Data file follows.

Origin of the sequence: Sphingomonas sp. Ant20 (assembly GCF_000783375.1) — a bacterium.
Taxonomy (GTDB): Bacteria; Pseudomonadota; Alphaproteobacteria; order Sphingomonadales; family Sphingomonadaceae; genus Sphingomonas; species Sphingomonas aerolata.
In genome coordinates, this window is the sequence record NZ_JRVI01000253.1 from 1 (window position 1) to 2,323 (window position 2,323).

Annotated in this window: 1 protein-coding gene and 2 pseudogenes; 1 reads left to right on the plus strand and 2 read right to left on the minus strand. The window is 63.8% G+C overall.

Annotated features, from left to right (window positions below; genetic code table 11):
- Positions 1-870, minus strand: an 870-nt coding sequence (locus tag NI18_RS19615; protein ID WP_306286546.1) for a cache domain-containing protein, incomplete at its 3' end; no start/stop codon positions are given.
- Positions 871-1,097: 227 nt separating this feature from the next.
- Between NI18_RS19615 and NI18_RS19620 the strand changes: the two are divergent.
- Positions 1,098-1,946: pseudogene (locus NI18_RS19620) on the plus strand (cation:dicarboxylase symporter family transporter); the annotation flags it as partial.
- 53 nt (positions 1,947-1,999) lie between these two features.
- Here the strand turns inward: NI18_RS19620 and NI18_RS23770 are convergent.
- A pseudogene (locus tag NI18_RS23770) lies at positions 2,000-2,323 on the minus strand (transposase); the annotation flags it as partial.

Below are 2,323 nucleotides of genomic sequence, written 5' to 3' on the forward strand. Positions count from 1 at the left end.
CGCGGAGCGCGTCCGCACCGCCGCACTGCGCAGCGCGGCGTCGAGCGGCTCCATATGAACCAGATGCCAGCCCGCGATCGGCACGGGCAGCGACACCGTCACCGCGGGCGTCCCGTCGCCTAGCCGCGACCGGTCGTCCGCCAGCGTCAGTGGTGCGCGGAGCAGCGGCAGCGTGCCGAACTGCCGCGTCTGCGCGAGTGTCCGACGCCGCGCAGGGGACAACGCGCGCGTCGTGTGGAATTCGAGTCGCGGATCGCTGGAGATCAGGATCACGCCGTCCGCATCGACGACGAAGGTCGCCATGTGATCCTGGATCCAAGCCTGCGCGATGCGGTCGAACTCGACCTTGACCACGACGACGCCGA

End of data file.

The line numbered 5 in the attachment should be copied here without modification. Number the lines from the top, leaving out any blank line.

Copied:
Annotated features, from left to right (window positions below; genetic code table 11):